Prescriber and pharmacy variation in patient adherence to five medication classes measured using implementation during persistent episodes


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Abstract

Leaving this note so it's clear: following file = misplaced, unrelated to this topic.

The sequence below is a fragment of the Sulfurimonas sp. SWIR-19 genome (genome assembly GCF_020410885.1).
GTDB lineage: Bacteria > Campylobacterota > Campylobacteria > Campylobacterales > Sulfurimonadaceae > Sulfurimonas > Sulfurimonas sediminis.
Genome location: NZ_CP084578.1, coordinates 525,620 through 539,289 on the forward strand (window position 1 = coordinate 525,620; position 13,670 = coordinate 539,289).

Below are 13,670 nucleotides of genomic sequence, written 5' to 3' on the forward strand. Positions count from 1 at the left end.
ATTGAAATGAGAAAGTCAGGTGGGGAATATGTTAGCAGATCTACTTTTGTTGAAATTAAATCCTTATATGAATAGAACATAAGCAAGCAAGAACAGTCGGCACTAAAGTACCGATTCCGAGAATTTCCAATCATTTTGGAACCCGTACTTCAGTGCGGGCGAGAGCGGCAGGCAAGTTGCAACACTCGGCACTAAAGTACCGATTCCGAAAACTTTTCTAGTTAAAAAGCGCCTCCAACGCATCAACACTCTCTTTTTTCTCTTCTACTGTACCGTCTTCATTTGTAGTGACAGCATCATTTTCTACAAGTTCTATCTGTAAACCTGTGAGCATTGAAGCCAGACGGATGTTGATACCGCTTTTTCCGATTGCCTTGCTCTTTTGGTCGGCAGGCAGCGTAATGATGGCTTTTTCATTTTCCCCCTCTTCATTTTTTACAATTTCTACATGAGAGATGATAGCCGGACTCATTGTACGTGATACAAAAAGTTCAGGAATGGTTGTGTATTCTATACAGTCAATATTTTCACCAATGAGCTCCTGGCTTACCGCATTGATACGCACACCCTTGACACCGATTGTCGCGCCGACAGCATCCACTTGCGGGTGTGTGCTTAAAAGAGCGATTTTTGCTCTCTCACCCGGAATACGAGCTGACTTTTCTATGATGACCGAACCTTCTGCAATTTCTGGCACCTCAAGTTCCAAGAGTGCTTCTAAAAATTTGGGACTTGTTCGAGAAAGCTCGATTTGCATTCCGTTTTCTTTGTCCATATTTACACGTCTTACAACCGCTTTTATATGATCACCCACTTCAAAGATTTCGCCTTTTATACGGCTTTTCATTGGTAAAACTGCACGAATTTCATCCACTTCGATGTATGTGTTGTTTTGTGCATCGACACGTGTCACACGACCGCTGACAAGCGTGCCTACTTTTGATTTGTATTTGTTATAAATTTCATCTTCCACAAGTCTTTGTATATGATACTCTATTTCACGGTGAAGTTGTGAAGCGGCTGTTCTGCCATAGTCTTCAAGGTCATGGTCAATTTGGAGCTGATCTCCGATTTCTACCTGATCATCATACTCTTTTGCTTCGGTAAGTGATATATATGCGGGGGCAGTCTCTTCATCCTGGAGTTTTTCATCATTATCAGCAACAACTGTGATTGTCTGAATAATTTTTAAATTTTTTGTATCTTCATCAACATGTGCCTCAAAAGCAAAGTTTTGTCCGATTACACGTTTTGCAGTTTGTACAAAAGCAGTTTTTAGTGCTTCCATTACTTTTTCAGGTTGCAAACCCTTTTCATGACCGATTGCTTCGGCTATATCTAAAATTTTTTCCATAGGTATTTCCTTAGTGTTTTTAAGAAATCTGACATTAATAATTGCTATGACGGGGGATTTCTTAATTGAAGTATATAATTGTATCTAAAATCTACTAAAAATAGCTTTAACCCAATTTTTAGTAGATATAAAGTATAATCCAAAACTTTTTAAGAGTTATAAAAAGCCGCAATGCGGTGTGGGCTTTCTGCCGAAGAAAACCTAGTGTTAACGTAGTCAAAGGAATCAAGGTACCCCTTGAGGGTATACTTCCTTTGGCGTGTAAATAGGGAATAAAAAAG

PurposeThe objective of this study was to determine the fraction of variance in patient-level medication adherence accounted for by prescribers and pharmacies.MethodsWe used prescription drug claims paid between January 2010 and July 2011 to a national pharmacy benefits manager to define implementation during persistent episodes. Patients in Massachusetts or Rhode Island covered by Blue Cross Blue Shield of Rhode Island and their prescribers were included. Five drug classes were analyzed: angiotensin converting enzyme (ACE) inhibitors, antihyperglycemics (ANHGs), drugs for prostatic hyperplasia (PH), statins, and levothyroxine (THYR). We performed mixed models with random intercepts (drug, patient, prescriber, and pharmacy) and examined the fraction of variance explained at each level using intraclass correlations.ResultsOverall implementation ranged from 87 to 91%. The fraction of the explained variance in implementation to ACEs, ANHG, PH, statins, and THYR accounted for by prescribers was 16.4%, 12.6%, 14.6%, 15.6%, and 15% respectively; and for pharmacies 20.4%, 20%, 15.2%, 10.6%, and 9.4%, respectively.ConclusionsPrescriber and pharmacy effects accounted for a substantial amount of the explained variance in implementation across all five drug classes. Adherence interventions for chronic conditions that target prescribers and pharmacies, in addition to patients, could be effective and efficient. Copyright © 2016 John Wiley & Sons, Ltd.

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